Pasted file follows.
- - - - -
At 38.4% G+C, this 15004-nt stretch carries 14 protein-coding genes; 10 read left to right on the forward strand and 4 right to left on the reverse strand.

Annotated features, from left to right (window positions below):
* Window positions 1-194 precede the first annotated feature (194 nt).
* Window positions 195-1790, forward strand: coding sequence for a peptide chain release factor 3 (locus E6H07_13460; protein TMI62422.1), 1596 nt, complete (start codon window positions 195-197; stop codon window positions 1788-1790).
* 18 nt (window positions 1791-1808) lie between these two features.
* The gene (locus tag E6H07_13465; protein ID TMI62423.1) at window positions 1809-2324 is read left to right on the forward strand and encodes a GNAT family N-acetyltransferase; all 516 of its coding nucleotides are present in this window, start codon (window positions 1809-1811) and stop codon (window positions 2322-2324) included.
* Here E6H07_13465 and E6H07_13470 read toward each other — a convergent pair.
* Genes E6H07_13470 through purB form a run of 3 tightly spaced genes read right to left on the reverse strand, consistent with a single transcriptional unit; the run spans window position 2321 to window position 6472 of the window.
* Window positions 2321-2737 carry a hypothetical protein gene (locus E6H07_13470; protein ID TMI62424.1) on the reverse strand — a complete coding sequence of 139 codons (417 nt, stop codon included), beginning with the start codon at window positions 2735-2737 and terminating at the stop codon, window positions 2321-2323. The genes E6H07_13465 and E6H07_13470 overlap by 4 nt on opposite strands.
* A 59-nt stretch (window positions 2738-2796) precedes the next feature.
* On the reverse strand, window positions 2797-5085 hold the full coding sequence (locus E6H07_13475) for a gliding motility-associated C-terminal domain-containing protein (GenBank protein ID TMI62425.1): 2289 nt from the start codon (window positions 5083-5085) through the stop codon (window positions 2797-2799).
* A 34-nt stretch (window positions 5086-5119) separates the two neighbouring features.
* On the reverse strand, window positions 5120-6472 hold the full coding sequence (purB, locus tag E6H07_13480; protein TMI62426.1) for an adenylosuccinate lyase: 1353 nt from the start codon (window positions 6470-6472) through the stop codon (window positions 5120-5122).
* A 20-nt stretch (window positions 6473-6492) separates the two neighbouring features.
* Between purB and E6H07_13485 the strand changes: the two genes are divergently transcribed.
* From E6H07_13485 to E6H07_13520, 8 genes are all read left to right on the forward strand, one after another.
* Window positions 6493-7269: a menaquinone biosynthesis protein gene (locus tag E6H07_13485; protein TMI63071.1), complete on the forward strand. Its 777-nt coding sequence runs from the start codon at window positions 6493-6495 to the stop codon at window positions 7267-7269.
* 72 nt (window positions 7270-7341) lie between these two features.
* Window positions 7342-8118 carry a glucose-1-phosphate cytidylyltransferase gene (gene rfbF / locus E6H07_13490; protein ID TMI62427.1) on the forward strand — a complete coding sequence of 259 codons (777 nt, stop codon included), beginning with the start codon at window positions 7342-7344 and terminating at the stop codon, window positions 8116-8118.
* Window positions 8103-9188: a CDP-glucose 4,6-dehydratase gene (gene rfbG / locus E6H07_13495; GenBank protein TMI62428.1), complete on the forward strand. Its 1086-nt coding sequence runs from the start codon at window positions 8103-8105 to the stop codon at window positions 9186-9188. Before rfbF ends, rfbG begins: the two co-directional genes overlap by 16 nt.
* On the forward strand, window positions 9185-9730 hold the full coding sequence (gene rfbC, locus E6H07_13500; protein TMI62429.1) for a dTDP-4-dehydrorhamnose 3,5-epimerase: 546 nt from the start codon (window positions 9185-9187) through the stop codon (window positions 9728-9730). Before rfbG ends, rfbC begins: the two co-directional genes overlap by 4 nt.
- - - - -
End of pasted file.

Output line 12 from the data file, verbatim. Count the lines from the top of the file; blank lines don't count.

* A 34-nt stretch (window positions 5086-5119) separates the two neighbouring features.